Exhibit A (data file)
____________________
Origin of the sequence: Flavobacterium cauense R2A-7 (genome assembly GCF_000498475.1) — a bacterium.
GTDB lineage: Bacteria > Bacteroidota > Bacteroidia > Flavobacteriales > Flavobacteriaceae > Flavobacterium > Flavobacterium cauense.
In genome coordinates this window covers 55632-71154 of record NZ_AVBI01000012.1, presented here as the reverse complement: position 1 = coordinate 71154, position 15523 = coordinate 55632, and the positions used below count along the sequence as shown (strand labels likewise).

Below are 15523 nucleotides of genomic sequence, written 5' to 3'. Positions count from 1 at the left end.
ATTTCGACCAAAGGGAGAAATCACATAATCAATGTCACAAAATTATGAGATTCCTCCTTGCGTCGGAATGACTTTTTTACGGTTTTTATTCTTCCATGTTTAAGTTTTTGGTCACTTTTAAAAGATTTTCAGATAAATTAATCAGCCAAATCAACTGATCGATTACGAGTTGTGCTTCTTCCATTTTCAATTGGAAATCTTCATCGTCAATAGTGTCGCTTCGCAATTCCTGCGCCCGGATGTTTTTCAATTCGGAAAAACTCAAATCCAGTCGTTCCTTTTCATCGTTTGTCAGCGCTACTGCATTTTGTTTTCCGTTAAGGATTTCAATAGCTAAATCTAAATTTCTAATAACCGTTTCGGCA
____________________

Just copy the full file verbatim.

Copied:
Origin of the sequence: Flavobacterium cauense R2A-7 (genome assembly GCF_000498475.1) — a bacterium.
GTDB lineage: Bacteria > Bacteroidota > Bacteroidia > Flavobacteriales > Flavobacteriaceae > Flavobacterium > Flavobacterium cauense.
In genome coordinates this window covers 55632-71154 of record NZ_AVBI01000012.1, presented here as the reverse complement: position 1 = coordinate 71154, position 15523 = coordinate 55632, and the positions used below count along the sequence as shown (strand labels likewise).

Below are 15523 nucleotides of genomic sequence, written 5' to 3'. Positions count from 1 at the left end.
ATTTCGACCAAAGGGAGAAATCACATAATCAATGTCACAAAATTATGAGATTCCTCCTTGCGTCGGAATGACTTTTTTACGGTTTTTATTCTTCCATGTTTAAGTTTTTGGTCACTTTTAAAAGATTTTCAGATAAATTAATCAGCCAAATCAACTGATCGATTACGAGTTGTGCTTCTTCCATTTTCAATTGGAAATCTTCATCGTCAATAGTGTCGCTTCGCAATTCCTGCGCCCGGATGTTTTTCAATTCGGAAAAACTCAAATCCAGTCGTTCCTTTTCATCGTTTGTCAGCGCTACTGCATTTTGTTTTCCGTTAAGGATTTCAATAGCTAAATCTAAATTTCTAATAACCGTTTCGGCA